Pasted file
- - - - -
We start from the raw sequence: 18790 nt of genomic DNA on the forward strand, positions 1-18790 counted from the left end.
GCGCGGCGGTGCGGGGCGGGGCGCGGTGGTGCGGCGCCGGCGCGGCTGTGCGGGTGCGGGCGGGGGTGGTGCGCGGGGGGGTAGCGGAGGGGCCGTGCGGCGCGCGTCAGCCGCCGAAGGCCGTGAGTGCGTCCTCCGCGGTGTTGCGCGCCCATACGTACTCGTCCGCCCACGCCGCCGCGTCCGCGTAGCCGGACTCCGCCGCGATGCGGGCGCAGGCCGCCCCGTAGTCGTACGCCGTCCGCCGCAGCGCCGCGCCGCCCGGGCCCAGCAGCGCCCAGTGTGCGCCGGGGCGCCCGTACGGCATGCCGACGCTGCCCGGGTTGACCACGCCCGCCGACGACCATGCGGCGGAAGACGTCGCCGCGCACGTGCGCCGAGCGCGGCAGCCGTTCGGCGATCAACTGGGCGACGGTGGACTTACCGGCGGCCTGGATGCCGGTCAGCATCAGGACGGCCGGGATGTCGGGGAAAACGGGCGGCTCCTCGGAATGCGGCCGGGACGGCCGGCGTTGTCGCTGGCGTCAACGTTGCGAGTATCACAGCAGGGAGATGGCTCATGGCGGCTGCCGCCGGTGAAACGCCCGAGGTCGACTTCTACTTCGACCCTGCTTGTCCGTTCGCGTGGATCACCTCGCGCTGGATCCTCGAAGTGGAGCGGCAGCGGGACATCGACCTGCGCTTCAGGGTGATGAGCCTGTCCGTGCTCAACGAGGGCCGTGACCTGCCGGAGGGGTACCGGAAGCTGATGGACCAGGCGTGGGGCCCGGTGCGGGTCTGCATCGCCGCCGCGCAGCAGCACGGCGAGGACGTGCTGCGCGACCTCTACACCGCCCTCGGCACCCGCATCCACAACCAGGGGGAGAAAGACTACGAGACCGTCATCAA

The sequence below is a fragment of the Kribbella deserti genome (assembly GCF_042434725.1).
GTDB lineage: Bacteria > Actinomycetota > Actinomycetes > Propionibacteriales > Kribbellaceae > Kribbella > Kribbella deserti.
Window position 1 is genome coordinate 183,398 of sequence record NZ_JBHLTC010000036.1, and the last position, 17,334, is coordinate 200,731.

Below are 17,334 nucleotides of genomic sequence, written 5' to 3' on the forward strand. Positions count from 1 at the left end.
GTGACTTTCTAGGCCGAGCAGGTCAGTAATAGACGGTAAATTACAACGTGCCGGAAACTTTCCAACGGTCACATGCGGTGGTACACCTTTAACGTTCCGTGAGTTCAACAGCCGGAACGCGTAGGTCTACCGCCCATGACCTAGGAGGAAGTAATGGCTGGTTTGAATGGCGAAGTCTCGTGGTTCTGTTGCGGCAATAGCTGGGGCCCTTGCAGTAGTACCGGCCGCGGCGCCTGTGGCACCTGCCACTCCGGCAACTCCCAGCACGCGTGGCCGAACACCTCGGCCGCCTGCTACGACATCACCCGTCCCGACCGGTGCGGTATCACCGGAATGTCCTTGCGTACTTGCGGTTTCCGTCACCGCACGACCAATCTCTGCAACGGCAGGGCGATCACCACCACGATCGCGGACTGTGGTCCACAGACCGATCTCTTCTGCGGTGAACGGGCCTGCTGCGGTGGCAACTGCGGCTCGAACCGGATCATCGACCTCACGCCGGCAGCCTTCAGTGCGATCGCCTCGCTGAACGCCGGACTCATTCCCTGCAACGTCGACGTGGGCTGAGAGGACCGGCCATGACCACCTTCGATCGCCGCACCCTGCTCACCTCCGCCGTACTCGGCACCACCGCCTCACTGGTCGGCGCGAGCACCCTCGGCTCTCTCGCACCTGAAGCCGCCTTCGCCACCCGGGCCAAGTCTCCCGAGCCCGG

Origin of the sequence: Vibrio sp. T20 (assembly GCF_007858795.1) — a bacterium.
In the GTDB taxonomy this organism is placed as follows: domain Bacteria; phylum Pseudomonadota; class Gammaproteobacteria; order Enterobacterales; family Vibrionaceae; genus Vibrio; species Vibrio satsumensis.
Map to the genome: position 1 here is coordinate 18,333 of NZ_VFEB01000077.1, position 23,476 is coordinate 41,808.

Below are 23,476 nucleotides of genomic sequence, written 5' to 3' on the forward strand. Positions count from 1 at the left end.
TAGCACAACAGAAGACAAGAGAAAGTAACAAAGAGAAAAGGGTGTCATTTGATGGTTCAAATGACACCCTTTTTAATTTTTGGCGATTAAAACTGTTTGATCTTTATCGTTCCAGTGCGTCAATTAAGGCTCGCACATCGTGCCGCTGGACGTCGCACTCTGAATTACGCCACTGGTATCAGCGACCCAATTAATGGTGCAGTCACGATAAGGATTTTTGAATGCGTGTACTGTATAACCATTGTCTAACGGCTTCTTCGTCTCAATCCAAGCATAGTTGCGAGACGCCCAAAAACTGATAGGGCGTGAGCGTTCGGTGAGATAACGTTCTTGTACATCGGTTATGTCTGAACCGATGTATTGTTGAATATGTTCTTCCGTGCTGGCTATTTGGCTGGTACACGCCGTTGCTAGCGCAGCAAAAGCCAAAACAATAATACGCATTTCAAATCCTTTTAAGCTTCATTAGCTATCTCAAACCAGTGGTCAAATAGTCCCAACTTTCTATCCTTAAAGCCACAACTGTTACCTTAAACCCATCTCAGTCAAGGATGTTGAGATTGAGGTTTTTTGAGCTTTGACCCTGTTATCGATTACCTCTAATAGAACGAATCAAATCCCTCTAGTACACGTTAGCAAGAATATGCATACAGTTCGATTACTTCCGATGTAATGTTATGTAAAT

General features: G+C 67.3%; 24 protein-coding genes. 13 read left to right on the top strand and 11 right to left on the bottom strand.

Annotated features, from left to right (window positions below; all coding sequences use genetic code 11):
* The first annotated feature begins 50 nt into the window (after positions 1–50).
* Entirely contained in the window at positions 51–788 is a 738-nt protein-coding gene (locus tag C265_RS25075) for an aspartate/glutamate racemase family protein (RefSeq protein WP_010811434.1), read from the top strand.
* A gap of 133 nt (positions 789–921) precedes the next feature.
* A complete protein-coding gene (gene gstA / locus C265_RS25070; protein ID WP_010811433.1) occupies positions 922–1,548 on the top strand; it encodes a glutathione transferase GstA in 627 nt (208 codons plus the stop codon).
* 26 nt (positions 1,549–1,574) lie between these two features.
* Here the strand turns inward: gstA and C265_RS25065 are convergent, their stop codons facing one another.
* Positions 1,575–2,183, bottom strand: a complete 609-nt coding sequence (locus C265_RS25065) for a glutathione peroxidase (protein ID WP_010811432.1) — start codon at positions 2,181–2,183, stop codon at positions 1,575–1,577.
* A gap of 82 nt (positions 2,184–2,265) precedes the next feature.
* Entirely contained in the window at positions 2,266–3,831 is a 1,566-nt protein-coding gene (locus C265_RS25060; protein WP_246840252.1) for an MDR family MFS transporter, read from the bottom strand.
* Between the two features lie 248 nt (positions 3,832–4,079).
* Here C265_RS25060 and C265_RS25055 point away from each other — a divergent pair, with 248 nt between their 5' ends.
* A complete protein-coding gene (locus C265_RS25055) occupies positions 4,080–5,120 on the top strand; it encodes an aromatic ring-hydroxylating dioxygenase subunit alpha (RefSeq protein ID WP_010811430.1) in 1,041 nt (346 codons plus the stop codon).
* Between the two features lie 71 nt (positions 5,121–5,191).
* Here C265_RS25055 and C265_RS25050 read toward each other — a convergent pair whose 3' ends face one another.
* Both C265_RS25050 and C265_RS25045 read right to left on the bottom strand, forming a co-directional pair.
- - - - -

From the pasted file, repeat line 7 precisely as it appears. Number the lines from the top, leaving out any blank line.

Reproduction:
GTGACTTTCTAGGCCGAGCAGGTCAGTAATAGACGGTAAATTACAACGTGCCGGAAACTTTCCAACGGTCACATGCGGTGGTACACCTTTAACGTTCCGTGAGTTCAACAGCCGGAACGCGTAGGTCTACCGCCCATGACCTAGGAGGAAGTAATGGCTGGTTTGAATGGCGAAGTCTCGTGGTTCTGTTGCGGCAATAGCTGGGGCCCTTGCAGTAGTACCGGCCGCGGCGCCTGTGGCACCTGCCACTCCGGCAACTCCCAGCACGCGTGGCCGAACACCTCGGCCGCCTGCTACGACATCACCCGTCCCGACCGGTGCGGTATCACCGGAATGTCCTTGCGTACTTGCGGTTTCCGTCACCGCACGACCAATCTCTGCAACGGCAGGGCGATCACCACCACGATCGCGGACTGTGGTCCACAGACCGATCTCTTCTGCGGTGAACGGGCCTGCTGCGGTGGCAACTGCGGCTCGAACCGGATCATCGACCTCACGCCGGCAGCCTTCAGTGCGATCGCCTCGCTGAACGCCGGACTCATTCCCTGCAACGTCGACGTGGGCTGAGAGGACCGGCCATGACCACCTTCGATCGCCGCACCCTGCTCACCTCCGCCGTACTCGGCACCACCGCCTCACTGGTCGGCGCGAGCACCCTCGGCTCTCTCGCACCTGAAGCCGCCTTCGCCACCCGGGCCAAGTCTCCCGAGCCCGG